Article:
Friday, November 12, 2010

Roger Repp's Long-term Field Study of WDRs

Roger Repp has sent the following account of his recent field work on a Crotalus atrox, a field study that has been going on for 9.5 years.  Previous reports have been emailed to a smaller group of herpers.

Howdy Herpers,

We just finished the most exciting week ever in our 9.5 year study. Some may remember that the last report ended with a picture of a concerned mother atrox (CRAT #124, "Beverly") coming out of her nest hole to ward off an interloper. For review's sake, we include that pic again. The next three images (Figure 1) are further developments at the nest hole, culminating with five neo shed skins being collected on 15 September.

The next three pics (Figure2 ) are of a pre-courtship and eventual hook up of an unknown male atrox with CRAT #124, "The Princess." The photo of the male appearing to hide his head is misleading. He is actually trying to squeeze down a small soil hole to get to the Princess. This occurred on 11 September.  That evening, John Slone, Marty Feldner and I noted that this snake had forced his entrance to the point where the tip of his rattle was flush with the soil edge. I CAN'T BELIEVE THAT NONE OF US TOOK A PHOTO OF THAT! Anyhow, the next two pics in the sequence, taken  15 September, show that perseverance pays off. I do believe that I could be arrested for one of these photos.

Lastly, on 19 September, Ryan Sawby, The Peach, and I had tracked down our last snake. It was CRAT #121, "Tracy." She was buried in a root system that was covered by wash jetsum, not visible. While I was starting the write up, The Peach and Ryan wandered off, merrily admiring the explosive insect life that was occurring all around us. It was HOT! HOT! HOT!, and I was right in the sun, tucked against a heat-sinking embankment. I finally realized that I was doing this write up alone, so I had to drag all the junk out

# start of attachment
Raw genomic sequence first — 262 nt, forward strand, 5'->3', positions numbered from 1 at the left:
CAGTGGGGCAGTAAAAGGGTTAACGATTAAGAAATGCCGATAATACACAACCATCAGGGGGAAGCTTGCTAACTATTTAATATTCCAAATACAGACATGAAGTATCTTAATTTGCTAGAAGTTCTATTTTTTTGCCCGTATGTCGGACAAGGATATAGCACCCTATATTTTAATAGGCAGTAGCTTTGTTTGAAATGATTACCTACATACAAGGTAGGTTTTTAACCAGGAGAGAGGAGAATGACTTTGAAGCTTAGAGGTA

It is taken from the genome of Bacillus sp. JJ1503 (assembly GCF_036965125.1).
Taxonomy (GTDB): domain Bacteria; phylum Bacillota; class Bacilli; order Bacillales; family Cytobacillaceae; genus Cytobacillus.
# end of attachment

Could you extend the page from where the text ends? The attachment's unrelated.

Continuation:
of my pack in order to do the job that The Peach normally does.


I must have been over there within ten seconds of the commotion, but my two comrades later drilled me good for not hopping to it quickly enough. The next five shots are part of what I got with the camera. The fight was between an old guy and a young stud. My first impression was that the young stud was winning, but that is not what the photos show. I'm glad to say that I think the old guy was winning. The last photo shows the young stud holding his ground. The old guy came after us, changed his mind, and started to flee the scene.

The Peach insisted that we process the snakes, but the young stud gave us the slip. The poor old guy took the brunt of the punishment in this battle. He turned out to be CRAT #40, first processed in March of 2003. We have encountered him several times before.

The Peach's suggestion that we finish the write up on "Tracy" was met with stiff resistance. The bitching and moaning on the scribe's part was legendary. But thank goodness, the scribe listened to reason. It was REALLY hot!

We can't prove it, but it is likely that "Tracy" was the cause of the fight. She is in the hackberry roughly 3 meters to the left of the first two photos.

There were also many other great events that happened this past week. Hopefully, I can get out another report soon. For now, Yehaw! Life is good.

This here is roger repp signing off from sunny and HOT Southern Arizona, where the snakes are strong, the lizards are handsome, and the turtles are barely average.

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